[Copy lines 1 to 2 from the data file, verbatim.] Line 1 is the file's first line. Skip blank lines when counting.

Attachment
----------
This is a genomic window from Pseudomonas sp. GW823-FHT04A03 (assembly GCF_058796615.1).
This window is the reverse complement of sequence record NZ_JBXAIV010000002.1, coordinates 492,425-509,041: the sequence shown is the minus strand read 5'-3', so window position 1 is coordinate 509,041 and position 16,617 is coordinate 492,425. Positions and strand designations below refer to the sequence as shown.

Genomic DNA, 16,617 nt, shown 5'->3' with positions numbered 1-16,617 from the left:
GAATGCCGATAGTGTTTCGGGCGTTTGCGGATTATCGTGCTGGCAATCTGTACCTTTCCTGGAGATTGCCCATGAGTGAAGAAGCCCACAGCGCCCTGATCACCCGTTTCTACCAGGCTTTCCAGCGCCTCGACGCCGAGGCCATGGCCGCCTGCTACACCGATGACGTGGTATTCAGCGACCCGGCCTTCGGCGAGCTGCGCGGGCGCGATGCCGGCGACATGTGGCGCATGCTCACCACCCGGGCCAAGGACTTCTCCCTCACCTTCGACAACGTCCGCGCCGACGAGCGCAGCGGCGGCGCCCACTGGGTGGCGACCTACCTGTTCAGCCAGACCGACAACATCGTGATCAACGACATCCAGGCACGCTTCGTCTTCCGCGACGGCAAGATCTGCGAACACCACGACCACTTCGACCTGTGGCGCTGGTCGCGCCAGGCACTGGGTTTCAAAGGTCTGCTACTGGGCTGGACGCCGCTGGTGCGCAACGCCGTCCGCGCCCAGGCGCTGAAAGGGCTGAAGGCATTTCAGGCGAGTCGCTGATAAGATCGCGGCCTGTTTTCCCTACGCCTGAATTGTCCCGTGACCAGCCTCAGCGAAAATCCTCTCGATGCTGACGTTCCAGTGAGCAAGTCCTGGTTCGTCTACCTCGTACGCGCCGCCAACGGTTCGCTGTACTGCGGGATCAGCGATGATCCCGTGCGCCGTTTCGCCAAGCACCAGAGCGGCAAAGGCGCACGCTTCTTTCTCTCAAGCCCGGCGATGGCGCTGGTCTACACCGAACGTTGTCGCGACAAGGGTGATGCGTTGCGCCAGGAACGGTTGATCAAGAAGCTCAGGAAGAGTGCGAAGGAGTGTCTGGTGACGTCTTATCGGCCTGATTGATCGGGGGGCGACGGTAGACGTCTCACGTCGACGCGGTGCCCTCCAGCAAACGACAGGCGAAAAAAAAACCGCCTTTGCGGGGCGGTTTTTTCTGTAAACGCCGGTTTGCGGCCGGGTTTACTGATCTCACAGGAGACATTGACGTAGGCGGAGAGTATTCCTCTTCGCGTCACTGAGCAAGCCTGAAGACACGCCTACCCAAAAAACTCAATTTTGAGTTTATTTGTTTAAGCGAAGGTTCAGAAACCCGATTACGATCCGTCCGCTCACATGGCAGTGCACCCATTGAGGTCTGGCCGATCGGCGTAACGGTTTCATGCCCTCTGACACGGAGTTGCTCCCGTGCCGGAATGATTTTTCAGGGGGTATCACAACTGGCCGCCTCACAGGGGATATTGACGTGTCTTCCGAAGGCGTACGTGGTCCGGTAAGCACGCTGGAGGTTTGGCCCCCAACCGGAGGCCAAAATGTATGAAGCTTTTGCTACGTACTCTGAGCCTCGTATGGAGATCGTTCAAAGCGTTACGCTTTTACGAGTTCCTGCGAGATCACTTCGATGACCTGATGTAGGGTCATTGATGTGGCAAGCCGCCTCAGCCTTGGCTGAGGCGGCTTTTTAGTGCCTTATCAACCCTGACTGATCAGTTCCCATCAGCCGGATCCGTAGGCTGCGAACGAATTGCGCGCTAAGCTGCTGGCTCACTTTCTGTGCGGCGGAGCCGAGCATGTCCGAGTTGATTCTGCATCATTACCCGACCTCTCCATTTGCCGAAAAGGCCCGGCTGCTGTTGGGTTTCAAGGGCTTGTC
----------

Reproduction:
This is a genomic window from Pseudomonas sp. GW823-FHT04A03 (assembly GCF_058796615.1).
This window is the reverse complement of sequence record NZ_JBXAIV010000002.1, coordinates 492,425-509,041: the sequence shown is the minus strand read 5'-3', so window position 1 is coordinate 509,041 and position 16,617 is coordinate 492,425. Positions and strand designations below refer to the sequence as shown.